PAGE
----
For the IL-2 ELISpot, 96- well polyvinylidene difluoride membrane based plates, type ELIIP (MAIPSWU10; Milipore Corp), were activated by a brief treatment with 70% ethanol, coated overnight at 4°C with 15 µg/ml of mAb IL2-I (Mabtech; 3440-2AW-Plus), and blocked with R10 for ≥30 min. The blocking medium was removed and the PBMC were set up with respective antigenic stimuli. After 16-h incubation at 37°C in 5% CO2, the plates were washed, 100 µl of detection antibody (IL-2-II-biotin) at 1 µg/ml in PBS containing 0.5% FCS added and incubated at room temperature. After 2 hrs, 100 µl of Streptavidin-ALP 1[ratio]1000 in PBS-0.5%FCS was added and incubated at room temperature. After 1 h, 100 µl of substrate solution (BCIP/NBT-plus) was added and developed until distinct spots emerged. Plates were washed with tap water and allowed to dry. Spot forming cells were enumerated by immunospot counter (CTL, Cellular Technology Ltd) and confirmed by microscope (X4). Results are quoted as cytokine spot forming cells (SFC)/106 PBMC.

The ELISpot (IFN-γ and IL-2) experiments using live M. tuberculosis strains H37Rv, H37RvΔRD2 and H37RvΔRD2::Rv1986 (complemented by Rv1986), were performed as described above and previously [66] with 200,000 PBMC/well cultured for 16–18 hrs in the presence of 200,000 live bacteria/well (in duplicate wells).

Recombinant MTB strains

The MTB H37RvΔRD2 strain (RD-2 mutant) was prepared using homologous recombination and sucrose counter-selection as previously described [15]. This mutant was then electroporated with either the empty plasmid pMV306 or the same plasmid into which Rv1986 from H37Rv had been cloned. This gene was expressed under its native promoter. This resulted in the MTB H37RvΔRD2::pMV control (H37RvΔRD2) and MTB H37RvΔRD2::Rv1986 (complemented with Rv1986) strains, which were grown in 7H9 + ADC + 0.05% Tween 80 + Kanamycin (25 ug/ml) and preserved as 25% glycerol stocks.

Intracellular cytokine staining assay (FACS)

1.5–2×106 PBMC were incubated with the two Rv1986 peptides (residues 61–80 and 161–180) at 10 µg/ml each (i.e. 20 µg/ml peptide in total) or a pool of 21 peptides from CFP-10 and ESAT-6 at 2 µg/ml each (i.e. 42 µg/ml peptides in total) at 37°C. Control stimuli included SEB as positive control at10 µg/ml and unstimulated cells as negative control. After 2 hrs, Brefeldin A at 5 µg/ml (Sigma, St. Louis, MO) was added to capture the newly formed cytokines in the Golgi apparatus. After 16 h incubation (in total), the cells were washed with PBS (1X). For 8 color surface and intracellular staining the cells were first permeabilized, and fixed using Cytoperm/cytofix buffer (BD) for 20 min at 4°C, washed with BD Perm/wash and stained with antibody cocktail in BD perm/wash for 1 hr at 4°C. The antibodies used were as follows: CD3-Pacific Blue (1 µl/tube), CD4 QDot605 (0.5 µl/tube), CD8 Cy5.5PerCp (3 µl/tube), IFN-γ Alexa700 (1 µl/tube), IL-2 FITC (5 µl/tube), TNF Cy7PE (5 µl/tube), CD45RA- APC (3 µl/tube), CD27-PE (3 µl/tube), all of which were purchased from BD BioSciences. 106 cells were acquired on LSR II flow cytometer (BD Bioscience). Cell doublets were excluded using forward scatter area vs. forward scatter height parameters. Unstained cells and single-stained mouse calibration beads were used to calculate compensations for every run. Data analysis was performed using FlowJo v 8.8.2 (Tree Star), Pestle v 1.6.1 (NIH) and Spice v 5.05013 (NIH). We defined T cell phenotypes based on the surface markers CD45RA and CD27: Central memory cells (TCM) as positive for CD27 and negative for CD45RA; effector memory (TEM) are negative for both CD27 and CD45RA and Terminally differentiated T cells (Tdiff) are negative for CD27 and positive for CD45RA. The results are expressed as the percentage of CD3+ CD4+ T cells.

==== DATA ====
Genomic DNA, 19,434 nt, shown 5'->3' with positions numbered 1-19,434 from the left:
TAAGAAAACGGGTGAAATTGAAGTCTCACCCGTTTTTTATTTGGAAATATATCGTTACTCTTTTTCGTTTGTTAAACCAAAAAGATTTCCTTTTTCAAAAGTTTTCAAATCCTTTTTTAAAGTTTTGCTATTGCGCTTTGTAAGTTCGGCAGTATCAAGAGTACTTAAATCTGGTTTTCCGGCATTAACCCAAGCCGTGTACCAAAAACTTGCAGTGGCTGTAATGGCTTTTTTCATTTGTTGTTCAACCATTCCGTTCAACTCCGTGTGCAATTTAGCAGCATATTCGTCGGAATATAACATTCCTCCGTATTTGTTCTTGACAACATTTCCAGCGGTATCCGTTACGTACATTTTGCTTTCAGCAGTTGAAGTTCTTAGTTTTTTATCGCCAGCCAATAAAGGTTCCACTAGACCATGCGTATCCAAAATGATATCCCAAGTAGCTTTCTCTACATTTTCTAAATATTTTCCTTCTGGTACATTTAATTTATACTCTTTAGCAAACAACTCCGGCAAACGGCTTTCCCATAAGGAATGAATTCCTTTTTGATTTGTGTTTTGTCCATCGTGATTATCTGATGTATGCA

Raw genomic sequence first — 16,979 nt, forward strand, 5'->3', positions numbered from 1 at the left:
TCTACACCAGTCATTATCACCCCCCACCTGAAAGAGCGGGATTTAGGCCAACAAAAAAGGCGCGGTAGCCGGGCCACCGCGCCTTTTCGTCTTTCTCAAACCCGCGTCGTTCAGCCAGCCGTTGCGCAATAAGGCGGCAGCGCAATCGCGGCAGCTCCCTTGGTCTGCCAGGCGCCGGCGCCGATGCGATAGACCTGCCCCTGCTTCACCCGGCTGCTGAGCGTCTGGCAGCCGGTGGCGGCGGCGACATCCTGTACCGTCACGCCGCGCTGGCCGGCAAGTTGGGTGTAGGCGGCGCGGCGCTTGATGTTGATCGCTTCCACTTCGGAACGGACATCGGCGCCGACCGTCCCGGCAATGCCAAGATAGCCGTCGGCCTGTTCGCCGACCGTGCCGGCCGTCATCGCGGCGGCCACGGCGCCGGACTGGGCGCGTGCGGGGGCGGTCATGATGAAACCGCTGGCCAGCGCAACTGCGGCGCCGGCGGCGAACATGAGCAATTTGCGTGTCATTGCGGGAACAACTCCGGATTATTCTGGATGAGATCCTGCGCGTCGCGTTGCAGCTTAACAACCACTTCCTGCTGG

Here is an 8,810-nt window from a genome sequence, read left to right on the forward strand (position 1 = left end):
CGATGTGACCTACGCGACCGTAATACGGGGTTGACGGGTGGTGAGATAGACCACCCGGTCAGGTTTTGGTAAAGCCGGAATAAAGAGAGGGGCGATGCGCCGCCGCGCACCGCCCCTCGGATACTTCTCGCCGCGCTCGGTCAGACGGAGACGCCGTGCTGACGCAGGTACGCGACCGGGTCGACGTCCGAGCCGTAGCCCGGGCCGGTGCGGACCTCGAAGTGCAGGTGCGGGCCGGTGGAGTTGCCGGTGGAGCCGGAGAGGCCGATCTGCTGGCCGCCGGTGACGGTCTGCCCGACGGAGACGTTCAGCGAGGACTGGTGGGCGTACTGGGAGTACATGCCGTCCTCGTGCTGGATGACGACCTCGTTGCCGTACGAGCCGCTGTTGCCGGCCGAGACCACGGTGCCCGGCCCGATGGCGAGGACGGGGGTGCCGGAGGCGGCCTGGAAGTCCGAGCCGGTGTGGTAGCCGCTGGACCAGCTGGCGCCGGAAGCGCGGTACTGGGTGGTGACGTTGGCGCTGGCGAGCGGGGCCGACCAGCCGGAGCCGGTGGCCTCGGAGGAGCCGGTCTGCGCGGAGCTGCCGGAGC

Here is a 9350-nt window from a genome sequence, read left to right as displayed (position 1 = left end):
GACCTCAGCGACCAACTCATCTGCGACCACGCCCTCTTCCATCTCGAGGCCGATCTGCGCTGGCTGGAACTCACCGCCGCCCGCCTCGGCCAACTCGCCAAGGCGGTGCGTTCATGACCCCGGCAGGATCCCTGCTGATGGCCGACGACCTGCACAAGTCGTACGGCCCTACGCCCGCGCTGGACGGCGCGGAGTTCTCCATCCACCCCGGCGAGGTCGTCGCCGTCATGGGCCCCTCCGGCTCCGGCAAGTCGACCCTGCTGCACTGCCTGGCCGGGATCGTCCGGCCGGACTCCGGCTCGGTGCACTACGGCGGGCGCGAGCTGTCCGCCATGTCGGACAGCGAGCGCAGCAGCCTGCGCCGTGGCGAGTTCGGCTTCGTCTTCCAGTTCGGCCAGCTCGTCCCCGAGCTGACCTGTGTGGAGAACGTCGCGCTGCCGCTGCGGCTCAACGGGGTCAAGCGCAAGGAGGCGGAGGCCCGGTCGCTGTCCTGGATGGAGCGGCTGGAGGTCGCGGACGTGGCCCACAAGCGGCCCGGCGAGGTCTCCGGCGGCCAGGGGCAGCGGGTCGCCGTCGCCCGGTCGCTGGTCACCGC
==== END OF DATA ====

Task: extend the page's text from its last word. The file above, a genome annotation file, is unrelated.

Multiplex cytokine analysis

Bioplex, mixed-to-order panel (premixed multiplex panel) from Biorad was used for multiplex cytokine analysis. The assay was carried out according to the manufacturer's instructions. Briefly, the 96- well filter plate was pre- wet with 150 µl of Biorad assay buffer and the buffer removed by vacuum filtration. 50 µl of multiplex bead working solution was added to the wells and the buffer removed. 100 µl of Bioplex wash buffer was added to each well and washed twice and the buffer removed. 50 µl of standard and sample was added to the respective wells, the plate was sealed and then covered by aluminum foil and placed over a microplate shaker. The speed of the shaker was increased to 1100 RPM for 30 sec and then reduced to 300 RPM for 30 min, incubation at room temperature. After incubation, the plates were washed 3 times with Bioplex wash buffer. 25 µl of Bioplex detection antibody working solution was added, and incubated for 30 min as above on the microplate shaker at room temperature. The plates were washed 3 times with Bioplex wash buffer and 50 µl of streptavidin-PE was added, and incubated for 10 min, washed 3 times with Bioplex wash buffer. Beads were resuspended with 125 µl of Bioplex assay buffer, mixed over the microplate shaker at room temperature at 1100 rpm for 30 sec and read on the Bioplex suspension array system.

Statistical analysis

The normality of data was assessed by the D'Agostino and Pearson omnibus test using Graphpad Prism 5.0 software ( Parametric continuous variables were assessed by student's paired and unpaired t-tests, and non-parametric by Wilcoxon matched pairs, Kruskal Wallis test with Dunn's post test correction or Mann Whitney U tests. Contingency analysis was by Fisher's exact test of probability.